• Schools play a critical role in supporting the whole child, not just the academic achievement of students. Social and emotional health of students can be enhanced through schools.Social interaction among children in grades K-12 is important not only for emotional wellbeing, but also for children’s language, communication, social, and interpersonal skills. Some students may have experienced social isolation and increased anxiety while not physically being in school due to COVID-19. Resuming in-person instruction can support students’ social and emotional wellbeing. Schools can provide a foundation for socialization among children. When children are out of school, they may be separated from their social network and peer-to-peer social support. Schools can facilitate the social and emotional health of children through curricular lessons that develop students’ skills to recognize and manage emotions, set and achieve positive goals, appreciate others’ perspectives, establish and maintain positive relationships, and make responsible decisions. 

    • Continuity of other special services is important for student success.Students who rely on key services, such as school food programs, special education and related services (e.g., speech and social work services, occupational therapy), and after school programs are put at greater risk for poor health and educational outcomes when school buildings are closed and they are unable to access such school health programs and services. During periods of school building closures, students had limited access to many of these critical services, potentially widening educational and health disparities and inequities.

How can K-12 schools prepare for going back to in-person instruction?

Expect cases of COVID-19 in communities.International experiences have demonstrated that even when a school carefully coordinates, plans, and prepares, cases may still occur within the community and schools. Expecting and planning for the occurrence of cases of COVID-19 in communities can help everyone be prepared for when a case or multiple cases are identified.

    • Coordinate, plan, and prepare. Administrators should coordinate with local public health officials to stay informed about the status of COVID-19 transmission in their community. Additionally, planning and preparing are essential steps administrators can take to safely reopen schools:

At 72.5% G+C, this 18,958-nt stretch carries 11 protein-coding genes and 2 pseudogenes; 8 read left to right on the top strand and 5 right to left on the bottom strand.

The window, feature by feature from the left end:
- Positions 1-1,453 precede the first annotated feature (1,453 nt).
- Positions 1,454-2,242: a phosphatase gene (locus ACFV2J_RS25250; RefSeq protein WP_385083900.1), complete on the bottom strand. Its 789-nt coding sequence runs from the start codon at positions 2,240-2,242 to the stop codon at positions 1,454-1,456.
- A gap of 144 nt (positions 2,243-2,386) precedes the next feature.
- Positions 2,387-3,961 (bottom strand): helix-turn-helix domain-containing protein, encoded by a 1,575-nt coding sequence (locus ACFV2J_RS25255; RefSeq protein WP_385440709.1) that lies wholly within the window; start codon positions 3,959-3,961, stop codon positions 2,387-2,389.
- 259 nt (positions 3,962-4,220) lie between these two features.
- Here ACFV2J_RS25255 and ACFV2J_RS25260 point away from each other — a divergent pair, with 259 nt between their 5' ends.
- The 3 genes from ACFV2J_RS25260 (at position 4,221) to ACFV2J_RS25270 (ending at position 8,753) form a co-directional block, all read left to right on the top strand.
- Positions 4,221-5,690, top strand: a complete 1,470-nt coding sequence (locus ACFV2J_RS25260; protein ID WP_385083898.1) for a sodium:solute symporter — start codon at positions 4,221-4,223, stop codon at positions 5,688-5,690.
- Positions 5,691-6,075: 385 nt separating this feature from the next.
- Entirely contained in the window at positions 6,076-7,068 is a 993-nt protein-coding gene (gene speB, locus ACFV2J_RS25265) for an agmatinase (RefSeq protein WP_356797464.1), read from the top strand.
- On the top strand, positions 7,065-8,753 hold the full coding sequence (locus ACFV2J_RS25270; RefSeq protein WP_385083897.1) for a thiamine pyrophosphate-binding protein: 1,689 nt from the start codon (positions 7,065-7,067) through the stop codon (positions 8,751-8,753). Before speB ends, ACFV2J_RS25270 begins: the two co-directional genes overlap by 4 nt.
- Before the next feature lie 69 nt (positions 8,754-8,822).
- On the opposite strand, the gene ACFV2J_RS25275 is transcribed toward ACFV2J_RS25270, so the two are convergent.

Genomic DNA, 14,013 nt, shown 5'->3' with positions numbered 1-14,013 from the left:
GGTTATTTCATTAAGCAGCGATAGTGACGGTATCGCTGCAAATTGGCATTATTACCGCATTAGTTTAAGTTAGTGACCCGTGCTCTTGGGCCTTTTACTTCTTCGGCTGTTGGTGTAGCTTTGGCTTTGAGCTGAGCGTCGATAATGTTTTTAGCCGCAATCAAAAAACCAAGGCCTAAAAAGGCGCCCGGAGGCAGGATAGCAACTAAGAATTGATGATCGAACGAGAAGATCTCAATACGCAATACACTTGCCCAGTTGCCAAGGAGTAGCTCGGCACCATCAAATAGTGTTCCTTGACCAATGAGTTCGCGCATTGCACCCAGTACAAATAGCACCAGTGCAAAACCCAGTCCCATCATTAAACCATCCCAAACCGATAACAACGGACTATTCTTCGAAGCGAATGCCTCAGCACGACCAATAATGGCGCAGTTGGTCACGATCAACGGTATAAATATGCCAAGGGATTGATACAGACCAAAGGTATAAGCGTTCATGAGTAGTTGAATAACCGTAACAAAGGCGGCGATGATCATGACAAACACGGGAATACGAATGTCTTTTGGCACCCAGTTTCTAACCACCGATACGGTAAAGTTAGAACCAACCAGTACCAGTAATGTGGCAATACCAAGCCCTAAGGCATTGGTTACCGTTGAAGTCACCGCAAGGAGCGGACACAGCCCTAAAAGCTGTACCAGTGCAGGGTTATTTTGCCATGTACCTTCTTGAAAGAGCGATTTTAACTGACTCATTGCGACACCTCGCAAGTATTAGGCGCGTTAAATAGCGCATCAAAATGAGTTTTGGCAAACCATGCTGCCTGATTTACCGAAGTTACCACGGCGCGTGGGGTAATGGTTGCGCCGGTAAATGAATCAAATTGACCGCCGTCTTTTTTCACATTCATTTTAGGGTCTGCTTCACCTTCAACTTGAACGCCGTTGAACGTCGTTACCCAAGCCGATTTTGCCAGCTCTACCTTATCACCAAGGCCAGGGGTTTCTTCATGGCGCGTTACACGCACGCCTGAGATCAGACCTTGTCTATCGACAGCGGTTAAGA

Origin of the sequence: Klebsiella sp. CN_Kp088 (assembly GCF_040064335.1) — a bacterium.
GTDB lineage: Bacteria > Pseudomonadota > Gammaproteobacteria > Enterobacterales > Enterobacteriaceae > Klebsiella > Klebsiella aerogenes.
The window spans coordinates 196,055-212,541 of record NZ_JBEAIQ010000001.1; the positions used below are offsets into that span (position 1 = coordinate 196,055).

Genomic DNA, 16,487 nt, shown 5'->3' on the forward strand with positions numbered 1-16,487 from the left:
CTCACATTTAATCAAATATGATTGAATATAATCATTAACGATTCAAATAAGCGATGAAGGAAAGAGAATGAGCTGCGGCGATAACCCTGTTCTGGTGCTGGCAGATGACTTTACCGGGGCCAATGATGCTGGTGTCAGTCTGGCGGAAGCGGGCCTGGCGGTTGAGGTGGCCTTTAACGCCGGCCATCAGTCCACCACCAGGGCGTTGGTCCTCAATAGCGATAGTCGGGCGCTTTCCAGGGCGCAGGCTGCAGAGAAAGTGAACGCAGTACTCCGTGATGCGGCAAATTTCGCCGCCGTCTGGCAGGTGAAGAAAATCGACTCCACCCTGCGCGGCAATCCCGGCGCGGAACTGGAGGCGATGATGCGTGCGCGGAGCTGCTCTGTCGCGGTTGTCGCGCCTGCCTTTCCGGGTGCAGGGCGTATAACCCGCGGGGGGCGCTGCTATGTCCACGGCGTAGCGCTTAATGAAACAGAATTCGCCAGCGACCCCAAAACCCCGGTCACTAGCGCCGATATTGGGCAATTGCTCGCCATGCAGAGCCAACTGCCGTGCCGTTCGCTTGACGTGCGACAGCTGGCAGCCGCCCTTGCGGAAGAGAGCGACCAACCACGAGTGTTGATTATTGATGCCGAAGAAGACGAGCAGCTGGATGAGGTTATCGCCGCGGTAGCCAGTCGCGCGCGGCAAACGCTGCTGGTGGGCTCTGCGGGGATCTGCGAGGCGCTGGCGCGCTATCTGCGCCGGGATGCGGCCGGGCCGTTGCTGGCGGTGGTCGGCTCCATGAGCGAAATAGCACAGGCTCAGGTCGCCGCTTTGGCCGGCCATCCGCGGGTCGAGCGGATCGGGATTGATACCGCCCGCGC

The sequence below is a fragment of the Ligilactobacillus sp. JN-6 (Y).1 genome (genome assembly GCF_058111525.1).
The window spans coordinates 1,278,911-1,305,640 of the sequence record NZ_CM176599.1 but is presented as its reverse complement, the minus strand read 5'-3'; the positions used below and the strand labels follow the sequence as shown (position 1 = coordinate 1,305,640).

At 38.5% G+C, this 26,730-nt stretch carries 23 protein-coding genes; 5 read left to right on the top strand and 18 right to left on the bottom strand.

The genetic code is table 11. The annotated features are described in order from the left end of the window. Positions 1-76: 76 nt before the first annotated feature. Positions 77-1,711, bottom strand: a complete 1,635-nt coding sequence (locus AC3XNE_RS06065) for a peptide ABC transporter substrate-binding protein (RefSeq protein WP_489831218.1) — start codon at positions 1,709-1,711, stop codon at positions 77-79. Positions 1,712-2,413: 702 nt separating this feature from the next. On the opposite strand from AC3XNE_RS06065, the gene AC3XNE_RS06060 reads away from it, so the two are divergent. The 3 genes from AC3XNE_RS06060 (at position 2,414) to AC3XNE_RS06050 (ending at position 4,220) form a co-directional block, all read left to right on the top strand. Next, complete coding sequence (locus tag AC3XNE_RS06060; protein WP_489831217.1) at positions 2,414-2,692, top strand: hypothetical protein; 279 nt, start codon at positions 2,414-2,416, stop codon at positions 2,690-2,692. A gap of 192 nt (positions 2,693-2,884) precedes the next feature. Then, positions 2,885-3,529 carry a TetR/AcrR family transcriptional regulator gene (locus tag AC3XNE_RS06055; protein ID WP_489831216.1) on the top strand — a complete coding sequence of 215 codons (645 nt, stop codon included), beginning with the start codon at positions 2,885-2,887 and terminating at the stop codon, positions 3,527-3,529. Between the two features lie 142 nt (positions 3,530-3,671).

• One important strategy that administrators can consider is cohorting(or “pods”), where a group of students (and sometimes teachers) stay together throughout the school day to minimize exposure for students, teachers, and staff across the school environment. At the elementary school level, it may be easier to keep the same class together for most of the school day. In middle and high school settings, cohorting of students and teachers may be more challenging. However, strategies such as creating block schedules or keeping students separated by grade can help to keep smaller groups of students together and limit mixing. Strategies that keep smaller groups of students together can also help limit the impact of COVID-19 cases when they do occur in a school. If a student, teacher, or staff member tests positive for SARS-CoV-2, those in the same cohort/group should also be tested and remain at home until receiving a negative test result or quarantine. This helps prevent a disruption to the rest of the school and community by limiting the exposure. Schools should have systems in place to support continuity or learning for students who need to stay home for either isolation or quarantine. This includes access to online learning, school meals, and other services. The same holds for students with additional needs, including children with a disability, that makes it difficult to adhere to mitigation strategies.

    • Prepare for potential COVID-19 cases and increased school community transmission.Schools should be prepared for COVID-19 cases and exposure to occur in their facilities.  Having a plan in place for maintaining academic instruction and ensuring students have access to special services is also critical.

    • Assess the level of community transmission. There are specific strategies schools can implement based on the level of community transmission reported by local health officials:

        If there is no or minimal community transmission: Reinforce everyday preventive actions, ensuring proper ventilationwithin school facilities, including buses, and maintaining cleaning and disinfection practices remain important. These actions can help minimize potential exposure. Schools should also monitor absenteeism among teachers, staff, and students to identify trends and determine if absences are due to COVID-19, symptoms that led to quarantine, concerns about being in the school environment and personal health and safety, or positive test results. Anyone who tests positive for COVID-19 shouldstay home and self-isolate for the timeframe recommended by public health officials. Anyone who has had close contact with someone who has tested positive or is symptomatic for COVID-19 should be tested and stay home until receiving a negative result, or stay at home and monitor for symptoms.

        If there isminimal to moderatecommunity transmission: Schools should follow the actions listed above, and continue implementing mitigation strategies such as social distancing, masks, reinforcing everyday preventive actions, and maintaining cleaning and disinfection. This also can include ensuring that student and staff groupings/cohorts are as static as possible and that mixing groups of students and staff is limited.